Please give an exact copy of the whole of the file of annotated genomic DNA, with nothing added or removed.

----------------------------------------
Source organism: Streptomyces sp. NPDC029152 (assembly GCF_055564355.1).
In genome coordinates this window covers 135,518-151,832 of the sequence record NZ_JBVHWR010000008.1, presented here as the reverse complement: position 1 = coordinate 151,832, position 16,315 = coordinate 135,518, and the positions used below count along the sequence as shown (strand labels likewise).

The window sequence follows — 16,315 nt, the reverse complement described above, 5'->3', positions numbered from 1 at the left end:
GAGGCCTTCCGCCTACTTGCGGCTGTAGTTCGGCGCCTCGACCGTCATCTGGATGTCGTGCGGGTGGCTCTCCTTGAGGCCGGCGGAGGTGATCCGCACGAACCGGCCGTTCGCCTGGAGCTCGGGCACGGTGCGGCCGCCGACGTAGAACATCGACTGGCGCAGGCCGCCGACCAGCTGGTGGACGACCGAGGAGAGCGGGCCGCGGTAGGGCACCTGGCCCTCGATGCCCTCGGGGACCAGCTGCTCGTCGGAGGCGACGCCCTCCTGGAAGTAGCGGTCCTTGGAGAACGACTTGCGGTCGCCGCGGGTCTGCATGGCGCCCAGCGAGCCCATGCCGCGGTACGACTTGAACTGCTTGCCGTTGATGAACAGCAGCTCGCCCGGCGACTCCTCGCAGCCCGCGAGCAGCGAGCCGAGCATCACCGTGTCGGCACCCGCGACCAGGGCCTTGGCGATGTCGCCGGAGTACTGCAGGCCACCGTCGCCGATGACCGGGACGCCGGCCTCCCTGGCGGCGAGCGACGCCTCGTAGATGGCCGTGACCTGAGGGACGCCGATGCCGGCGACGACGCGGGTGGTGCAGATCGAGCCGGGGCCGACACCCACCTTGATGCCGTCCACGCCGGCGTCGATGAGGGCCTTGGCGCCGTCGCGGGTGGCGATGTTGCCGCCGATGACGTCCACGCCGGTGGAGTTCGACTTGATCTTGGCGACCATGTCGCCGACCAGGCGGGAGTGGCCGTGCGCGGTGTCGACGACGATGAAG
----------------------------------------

Source organism: Streptomyces sp. NPDC029152 (assembly GCF_055564355.1).
In genome coordinates this window covers 135,518-151,832 of the sequence record NZ_JBVHWR010000008.1, presented here as the reverse complement: position 1 = coordinate 151,832, position 16,315 = coordinate 135,518, and the positions used below count along the sequence as shown (strand labels likewise).

The window sequence follows — 16,315 nt, the reverse complement described above, 5'->3', positions numbered from 1 at the left end:
GAGGCCTTCCGCCTACTTGCGGCTGTAGTTCGGCGCCTCGACCGTCATCTGGATGTCGTGCGGGTGGCTCTCCTTGAGGCCGGCGGAGGTGATCCGCACGAACCGGCCGTTCGCCTGGAGCTCGGGCACGGTGCGGCCGCCGACGTAGAACATCGACTGGCGCAGGCCGCCGACCAGCTGGTGGACGACCGAGGAGAGCGGGCCGCGGTAGGGCACCTGGCCCTCGATGCCCTCGGGGACCAGCTGCTCGTCGGAGGCGACGCCCTCCTGGAAGTAGCGGTCCTTGGAGAACGACTTGCGGTCGCCGCGGGTCTGCATGGCGCCCAGCGAGCCCATGCCGCGGTACGACTTGAACTGCTTGCCGTTGATGAACAGCAGCTCGCCCGGCGACTCCTCGCAGCCCGCGAGCAGCGAGCCGAGCATCACCGTGTCGGCACCCGCGACCAGGGCCTTGGCGATGTCGCCGGAGTACTGCAGGCCACCGTCGCCGATGACCGGGACGCCGGCCTCCCTGGCGGCGAGCGACGCCTCGTAGATGGCCGTGACCTGAGGGACGCCGATGCCGGCGACGACGCGGGTGGTGCAGATCGAGCCGGGGCCGACACCCACCTTGATGCCGTCCACGCCGGCGTCGATGAGGGCCTTGGCGCCGTCGCGGGTGGCGATGTTGCCGCCGATGACGTCCACGCCGGTGGAGTTCGACTTGATCTTGGCGACCATGTCGCCGACCAGGCGGGAGTGGCCGTGCGCGGTGTCGACGACGATGAAG